After North Korea threatened to pull out of the high-level talks between Kim Jong Un and U.S. President Donald Trump, which are scheduled to be held on June 12 in Singapore – U.S. and South Korea huddled up to discuss the future course of action. Today, the South Korean President Moon Jae In and Trump reportedly held discussions to ensure that the North Korea-U.S. summit remains on track. South Korea’s presidential office said in a statement that Jae In and Trump spoke over the phone for about 20 minutes, reportedly exchanging their views on North Korea’s recent reactions. The presidential official said, “The two leaders will work closely and unwaveringly for the successful hosting of the North Korea-U.S. summit set on June 12, including the upcoming South Korea-U.S. summit.” On Tuesday, Jae In and Trump are set to meet in Washington – in a meeting that was planned to be a prelude to the historic summit that is scheduled to be held between North Korea and the U.S.North Korea has showed a dramatic change in tone. Putting weeks of Korean diplomacy in jeopardy, North Korea thrashed Seoul, calling it “ignorant and incompetent.”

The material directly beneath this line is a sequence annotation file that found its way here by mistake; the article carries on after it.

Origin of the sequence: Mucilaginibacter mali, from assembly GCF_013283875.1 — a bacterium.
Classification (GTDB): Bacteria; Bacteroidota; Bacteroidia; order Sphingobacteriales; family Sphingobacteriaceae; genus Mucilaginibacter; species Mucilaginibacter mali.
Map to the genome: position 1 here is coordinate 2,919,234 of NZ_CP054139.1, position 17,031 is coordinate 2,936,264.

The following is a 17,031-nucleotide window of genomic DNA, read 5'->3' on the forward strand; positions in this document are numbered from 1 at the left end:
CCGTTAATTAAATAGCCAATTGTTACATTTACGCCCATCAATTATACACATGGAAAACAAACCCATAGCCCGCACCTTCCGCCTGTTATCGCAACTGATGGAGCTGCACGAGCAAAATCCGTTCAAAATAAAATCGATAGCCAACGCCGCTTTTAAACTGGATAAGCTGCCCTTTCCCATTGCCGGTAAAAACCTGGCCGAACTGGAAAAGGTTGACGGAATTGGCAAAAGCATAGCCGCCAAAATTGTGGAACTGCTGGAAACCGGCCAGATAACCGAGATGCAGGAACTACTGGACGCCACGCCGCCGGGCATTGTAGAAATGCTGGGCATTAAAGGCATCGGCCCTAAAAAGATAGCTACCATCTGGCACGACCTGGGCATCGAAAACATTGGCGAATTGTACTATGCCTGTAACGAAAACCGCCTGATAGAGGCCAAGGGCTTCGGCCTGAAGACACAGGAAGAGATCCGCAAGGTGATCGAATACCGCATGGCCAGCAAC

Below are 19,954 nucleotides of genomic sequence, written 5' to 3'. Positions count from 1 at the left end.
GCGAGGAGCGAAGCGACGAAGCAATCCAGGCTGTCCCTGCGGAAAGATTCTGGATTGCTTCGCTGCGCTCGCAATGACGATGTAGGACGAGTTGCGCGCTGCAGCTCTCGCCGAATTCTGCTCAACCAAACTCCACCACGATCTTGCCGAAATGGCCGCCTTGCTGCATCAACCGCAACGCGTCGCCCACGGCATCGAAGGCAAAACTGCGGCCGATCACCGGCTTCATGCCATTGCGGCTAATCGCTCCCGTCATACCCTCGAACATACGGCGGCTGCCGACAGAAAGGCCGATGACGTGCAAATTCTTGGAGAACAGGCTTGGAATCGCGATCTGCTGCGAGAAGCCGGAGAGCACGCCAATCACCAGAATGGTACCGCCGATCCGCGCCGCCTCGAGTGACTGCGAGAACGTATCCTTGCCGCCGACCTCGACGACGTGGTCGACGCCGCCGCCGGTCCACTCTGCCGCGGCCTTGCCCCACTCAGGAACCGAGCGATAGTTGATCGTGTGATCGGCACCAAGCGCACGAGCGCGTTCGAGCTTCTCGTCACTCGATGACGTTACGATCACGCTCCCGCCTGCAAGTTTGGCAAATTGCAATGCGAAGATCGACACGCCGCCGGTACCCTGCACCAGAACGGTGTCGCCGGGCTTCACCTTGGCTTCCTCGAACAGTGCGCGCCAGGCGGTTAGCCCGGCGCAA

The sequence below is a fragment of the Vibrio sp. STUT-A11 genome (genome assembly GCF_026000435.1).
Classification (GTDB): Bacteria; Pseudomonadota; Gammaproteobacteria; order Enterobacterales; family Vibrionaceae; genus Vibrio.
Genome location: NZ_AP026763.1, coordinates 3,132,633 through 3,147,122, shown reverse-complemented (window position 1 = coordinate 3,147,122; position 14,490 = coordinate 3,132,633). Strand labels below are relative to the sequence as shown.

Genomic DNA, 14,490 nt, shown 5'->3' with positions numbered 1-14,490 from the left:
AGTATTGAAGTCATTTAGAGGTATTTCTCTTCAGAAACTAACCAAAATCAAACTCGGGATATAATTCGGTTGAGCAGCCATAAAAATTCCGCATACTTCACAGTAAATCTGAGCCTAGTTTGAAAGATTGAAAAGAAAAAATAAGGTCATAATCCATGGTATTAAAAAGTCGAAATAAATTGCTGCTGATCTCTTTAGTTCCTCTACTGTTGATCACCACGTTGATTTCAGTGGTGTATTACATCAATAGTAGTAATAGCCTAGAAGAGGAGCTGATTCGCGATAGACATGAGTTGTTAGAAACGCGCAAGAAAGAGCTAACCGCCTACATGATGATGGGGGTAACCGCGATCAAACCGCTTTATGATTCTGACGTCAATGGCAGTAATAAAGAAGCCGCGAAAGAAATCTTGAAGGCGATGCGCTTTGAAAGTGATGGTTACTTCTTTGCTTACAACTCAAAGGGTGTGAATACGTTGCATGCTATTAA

After making a very public promise to end his nuclear weapons program during his recent successful inter-Korean summit with the South Korean President Moon Jae In – now, the North Korean leader, Kim Jong Un is revealed to have said that his proclamation comes with certain conditions. A South Korean government spokesman has revealed that the North Korean leader told Moon Jae In when they met that he would abandon his nuclear weapons if the United States would agree to formally end the Korean War and promise that it would not invade his country. Further, officials in Seoul also revealed that Kim Jong Un had also vowed to invite experts and journalists from South Korea and the United States to watch the shutdown of his the only known underground nuclear test site in North Korea, next month.